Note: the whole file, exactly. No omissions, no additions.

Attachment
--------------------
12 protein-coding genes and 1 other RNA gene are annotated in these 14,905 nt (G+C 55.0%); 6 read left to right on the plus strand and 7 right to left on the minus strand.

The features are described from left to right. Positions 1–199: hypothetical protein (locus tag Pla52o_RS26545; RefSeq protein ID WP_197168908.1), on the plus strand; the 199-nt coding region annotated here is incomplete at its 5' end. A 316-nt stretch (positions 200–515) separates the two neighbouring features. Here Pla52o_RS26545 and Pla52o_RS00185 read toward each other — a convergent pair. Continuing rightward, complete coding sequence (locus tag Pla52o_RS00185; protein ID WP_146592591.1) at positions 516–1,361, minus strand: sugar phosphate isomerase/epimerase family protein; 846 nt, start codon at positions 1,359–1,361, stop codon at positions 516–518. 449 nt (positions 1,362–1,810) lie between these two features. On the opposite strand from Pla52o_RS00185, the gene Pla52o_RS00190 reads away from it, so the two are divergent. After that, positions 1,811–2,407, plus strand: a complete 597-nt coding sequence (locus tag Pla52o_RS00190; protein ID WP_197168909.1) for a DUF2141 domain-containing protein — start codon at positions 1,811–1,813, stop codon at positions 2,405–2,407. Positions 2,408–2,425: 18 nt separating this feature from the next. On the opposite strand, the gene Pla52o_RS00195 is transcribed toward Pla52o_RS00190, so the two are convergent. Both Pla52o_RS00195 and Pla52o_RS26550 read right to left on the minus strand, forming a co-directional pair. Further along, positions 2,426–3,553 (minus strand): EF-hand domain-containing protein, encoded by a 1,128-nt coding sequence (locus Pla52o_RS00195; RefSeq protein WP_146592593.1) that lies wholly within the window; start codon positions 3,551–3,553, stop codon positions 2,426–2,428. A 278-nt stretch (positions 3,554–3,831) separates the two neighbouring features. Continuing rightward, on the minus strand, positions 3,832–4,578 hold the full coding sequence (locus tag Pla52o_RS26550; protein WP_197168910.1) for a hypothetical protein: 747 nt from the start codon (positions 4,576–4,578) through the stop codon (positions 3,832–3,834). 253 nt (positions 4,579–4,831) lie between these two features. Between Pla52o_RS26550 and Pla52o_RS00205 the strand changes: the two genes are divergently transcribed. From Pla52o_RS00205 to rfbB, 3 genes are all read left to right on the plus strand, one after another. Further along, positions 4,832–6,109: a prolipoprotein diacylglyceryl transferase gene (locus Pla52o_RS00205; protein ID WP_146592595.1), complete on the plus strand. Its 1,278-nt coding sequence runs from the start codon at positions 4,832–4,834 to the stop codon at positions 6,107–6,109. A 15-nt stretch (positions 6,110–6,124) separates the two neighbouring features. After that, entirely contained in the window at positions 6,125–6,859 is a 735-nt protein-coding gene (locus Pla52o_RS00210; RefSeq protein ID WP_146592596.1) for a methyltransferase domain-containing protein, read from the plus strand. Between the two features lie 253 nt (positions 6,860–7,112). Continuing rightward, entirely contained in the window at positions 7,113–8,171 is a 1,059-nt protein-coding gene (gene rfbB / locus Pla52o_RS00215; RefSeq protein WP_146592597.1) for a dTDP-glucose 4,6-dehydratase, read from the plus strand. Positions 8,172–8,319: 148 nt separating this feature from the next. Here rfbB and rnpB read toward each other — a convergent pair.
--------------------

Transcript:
12 protein-coding genes and 1 other RNA gene are annotated in these 14,905 nt (G+C 55.0%); 6 read left to right on the plus strand and 7 right to left on the minus strand.

The features are described from left to right. Positions 1–199: hypothetical protein (locus tag Pla52o_RS26545; RefSeq protein ID WP_197168908.1), on the plus strand; the 199-nt coding region annotated here is incomplete at its 5' end. A 316-nt stretch (positions 200–515) separates the two neighbouring features. Here Pla52o_RS26545 and Pla52o_RS00185 read toward each other — a convergent pair. Continuing rightward, complete coding sequence (locus tag Pla52o_RS00185; protein ID WP_146592591.1) at positions 516–1,361, minus strand: sugar phosphate isomerase/epimerase family protein; 846 nt, start codon at positions 1,359–1,361, stop codon at positions 516–518. 449 nt (positions 1,362–1,810) lie between these two features. On the opposite strand from Pla52o_RS00185, the gene Pla52o_RS00190 reads away from it, so the two are divergent. After that, positions 1,811–2,407, plus strand: a complete 597-nt coding sequence (locus tag Pla52o_RS00190; protein ID WP_197168909.1) for a DUF2141 domain-containing protein — start codon at positions 1,811–1,813, stop codon at positions 2,405–2,407. Positions 2,408–2,425: 18 nt separating this feature from the next. On the opposite strand, the gene Pla52o_RS00195 is transcribed toward Pla52o_RS00190, so the two are convergent. Both Pla52o_RS00195 and Pla52o_RS26550 read right to left on the minus strand, forming a co-directional pair. Further along, positions 2,426–3,553 (minus strand): EF-hand domain-containing protein, encoded by a 1,128-nt coding sequence (locus Pla52o_RS00195; RefSeq protein WP_146592593.1) that lies wholly within the window; start codon positions 3,551–3,553, stop codon positions 2,426–2,428. A 278-nt stretch (positions 3,554–3,831) separates the two neighbouring features. Continuing rightward, on the minus strand, positions 3,832–4,578 hold the full coding sequence (locus tag Pla52o_RS26550; protein WP_197168910.1) for a hypothetical protein: 747 nt from the start codon (positions 4,576–4,578) through the stop codon (positions 3,832–3,834). 253 nt (positions 4,579–4,831) lie between these two features. Between Pla52o_RS26550 and Pla52o_RS00205 the strand changes: the two genes are divergently transcribed. From Pla52o_RS00205 to rfbB, 3 genes are all read left to right on the plus strand, one after another. Further along, positions 4,832–6,109: a prolipoprotein diacylglyceryl transferase gene (locus Pla52o_RS00205; protein ID WP_146592595.1), complete on the plus strand. Its 1,278-nt coding sequence runs from the start codon at positions 4,832–4,834 to the stop codon at positions 6,107–6,109. A 15-nt stretch (positions 6,110–6,124) separates the two neighbouring features. After that, entirely contained in the window at positions 6,125–6,859 is a 735-nt protein-coding gene (locus Pla52o_RS00210; RefSeq protein ID WP_146592596.1) for a methyltransferase domain-containing protein, read from the plus strand. Between the two features lie 253 nt (positions 6,860–7,112). Continuing rightward, entirely contained in the window at positions 7,113–8,171 is a 1,059-nt protein-coding gene (gene rfbB / locus Pla52o_RS00215; RefSeq protein WP_146592597.1) for a dTDP-glucose 4,6-dehydratase, read from the plus strand. Positions 8,172–8,319: 148 nt separating this feature from the next. Here rfbB and rnpB read toward each other — a convergent pair.